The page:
Try to remember the kind of September

September is the most beautiful, still so full of summer, warm sands, salt water holding onto August heat.  The humidity drops, the sky is clear.  Bright blue, high clouds or no clouds.  Achingly gorgeous sunsets, topaz, violet, and maroon. Sometimes hurricanes come in September.  We'd ride them out at the beach, leaning into the wind.  Waves would rise to cliff-height and crash down, seething white over the sand, across the boardwalk, into the boat basin.  And then the weather would clear, and we'd clean up the branches and leaves and broken windows.  My house was built in 1938, survived the famous hurricane that devastated our area, and all storms since.

Early September brought conflict, i.e. school.  It required a complete alteration of mind and mood, a radical revision of self, to go from the beach's freedom to school's schedules.  We learned a lot in both places.  But to this day I know I was one person at the beach and another once school began.

Yesterday a friend and I walked through the city.  We headed downtown from 23rd St.  The day was hot.  Tenth Avenue reflected the heat.  We were on our way to a meeting.  Business, like school, starts up after Labor Day.  I wore loafers and real pants, not jeans.  My teeshirt wasn't torn or gigantic or from Surfrider.  It looked vaguely legit.  I sat around a big table with bright, creative people who talked about exciting things.   I had a coffee.  My friend brought amazing cookies.  We all partook as we discussed.   I particularly enjoyed the carrot cake cookie.  It felt good to be part of a whole--the way I always wanted school to feel.  My desk, the cats notwithstanding, can feel lonely.

Have I mentioned I was a September baby?  I, and other September children with whom I've spoken, always feel renewed this time of year.  One dearest friend and I have birthdays separated by just a few days and for many years have managed to celebrate them together.  She lives in LA and I live in New York but that never seems to matter.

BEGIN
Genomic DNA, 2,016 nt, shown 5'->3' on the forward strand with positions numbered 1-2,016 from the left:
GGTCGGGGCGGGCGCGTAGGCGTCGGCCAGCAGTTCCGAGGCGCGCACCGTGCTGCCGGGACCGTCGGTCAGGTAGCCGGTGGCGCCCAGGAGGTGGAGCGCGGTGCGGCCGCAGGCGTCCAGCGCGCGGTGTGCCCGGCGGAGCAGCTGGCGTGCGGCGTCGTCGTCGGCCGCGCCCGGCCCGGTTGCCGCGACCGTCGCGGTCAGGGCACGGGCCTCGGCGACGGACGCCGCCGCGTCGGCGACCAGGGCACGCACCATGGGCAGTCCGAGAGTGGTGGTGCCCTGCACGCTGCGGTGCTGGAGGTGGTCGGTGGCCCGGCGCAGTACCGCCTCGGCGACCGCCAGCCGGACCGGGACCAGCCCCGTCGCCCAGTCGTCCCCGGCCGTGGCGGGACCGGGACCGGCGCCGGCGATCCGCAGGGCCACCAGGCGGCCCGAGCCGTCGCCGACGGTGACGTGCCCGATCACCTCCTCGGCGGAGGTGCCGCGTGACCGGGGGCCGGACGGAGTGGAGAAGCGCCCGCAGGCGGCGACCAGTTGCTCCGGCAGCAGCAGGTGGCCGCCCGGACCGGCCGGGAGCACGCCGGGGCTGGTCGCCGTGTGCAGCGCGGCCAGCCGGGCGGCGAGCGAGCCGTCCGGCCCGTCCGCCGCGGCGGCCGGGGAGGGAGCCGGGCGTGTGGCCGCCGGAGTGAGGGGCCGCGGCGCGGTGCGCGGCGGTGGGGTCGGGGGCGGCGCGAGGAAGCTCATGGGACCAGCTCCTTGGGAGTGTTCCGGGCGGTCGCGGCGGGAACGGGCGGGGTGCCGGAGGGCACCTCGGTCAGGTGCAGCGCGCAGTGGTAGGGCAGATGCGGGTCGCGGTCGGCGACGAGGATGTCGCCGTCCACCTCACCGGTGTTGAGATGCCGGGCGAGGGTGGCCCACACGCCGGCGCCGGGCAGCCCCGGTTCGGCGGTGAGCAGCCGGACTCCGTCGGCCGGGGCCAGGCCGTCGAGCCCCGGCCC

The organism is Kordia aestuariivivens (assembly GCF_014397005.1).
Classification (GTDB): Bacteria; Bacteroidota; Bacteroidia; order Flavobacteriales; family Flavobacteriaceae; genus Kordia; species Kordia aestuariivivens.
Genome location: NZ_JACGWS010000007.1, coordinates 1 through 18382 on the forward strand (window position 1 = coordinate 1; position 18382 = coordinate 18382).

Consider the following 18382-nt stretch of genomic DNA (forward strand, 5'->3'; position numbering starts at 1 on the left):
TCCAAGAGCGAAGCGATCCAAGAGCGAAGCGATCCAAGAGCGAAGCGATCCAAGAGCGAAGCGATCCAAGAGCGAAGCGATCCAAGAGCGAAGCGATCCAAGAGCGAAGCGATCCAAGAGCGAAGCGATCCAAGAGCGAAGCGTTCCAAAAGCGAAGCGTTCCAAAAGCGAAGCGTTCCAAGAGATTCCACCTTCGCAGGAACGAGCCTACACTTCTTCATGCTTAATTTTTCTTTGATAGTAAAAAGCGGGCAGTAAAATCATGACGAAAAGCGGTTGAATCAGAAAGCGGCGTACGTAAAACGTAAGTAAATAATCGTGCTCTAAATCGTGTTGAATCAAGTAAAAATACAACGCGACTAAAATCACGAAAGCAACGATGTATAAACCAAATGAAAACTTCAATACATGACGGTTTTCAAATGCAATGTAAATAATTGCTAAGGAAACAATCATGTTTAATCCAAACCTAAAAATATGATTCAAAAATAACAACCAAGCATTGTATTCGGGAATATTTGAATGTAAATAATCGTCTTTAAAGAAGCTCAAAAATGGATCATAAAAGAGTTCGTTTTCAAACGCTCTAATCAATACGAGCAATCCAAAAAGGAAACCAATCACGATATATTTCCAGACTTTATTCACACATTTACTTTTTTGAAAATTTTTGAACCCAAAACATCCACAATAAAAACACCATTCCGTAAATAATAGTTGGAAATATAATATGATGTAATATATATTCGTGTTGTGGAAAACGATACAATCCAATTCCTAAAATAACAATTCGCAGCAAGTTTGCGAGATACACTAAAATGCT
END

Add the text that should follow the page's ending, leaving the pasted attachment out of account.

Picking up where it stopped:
On September will go.  Soon I'll be heading east on the way to my niece's wedding.  By dusk I'll be swimming in the Sound.  I'll have a massively festive reunion with whomever we're lucky enough to see.  The cottage is inhabited by ghosts, no joke, and we'll be glad for their company.  One early morning I hope to walk the beach, through the marsh, up the hidden path.

The air will be warm but not as warm.  I'll smell the leaves changing.  The air will be spicy with rose hips and young grapes.  The bay will flash silver with bait.  I'll swim as often as there's time.  My thoughts are already deeply with my niece, for whose wedding we'll be gathering.  It's the main thing.  Sometimes, with such a big, important event on the horizon, this one in particular because it's so dear, so incredibly tender, it's hard to imagine bothering with all the minutia of the days leading up.

But life being life, there's a lot to do before getting to that moment.  It's a moving meditation, the way of September.  Ineffable beauty.  Deep dreams and memories.  Things to do.  Including swimming.  Attempting to fathom the unfathomable.  Attending a wedding.  Celebrating Molly and Alex.  And to quote my sister Maureen who was quoting someone else, "love, love, love."

Try to remember. Thank you, Jerry Orbach.

Endless summer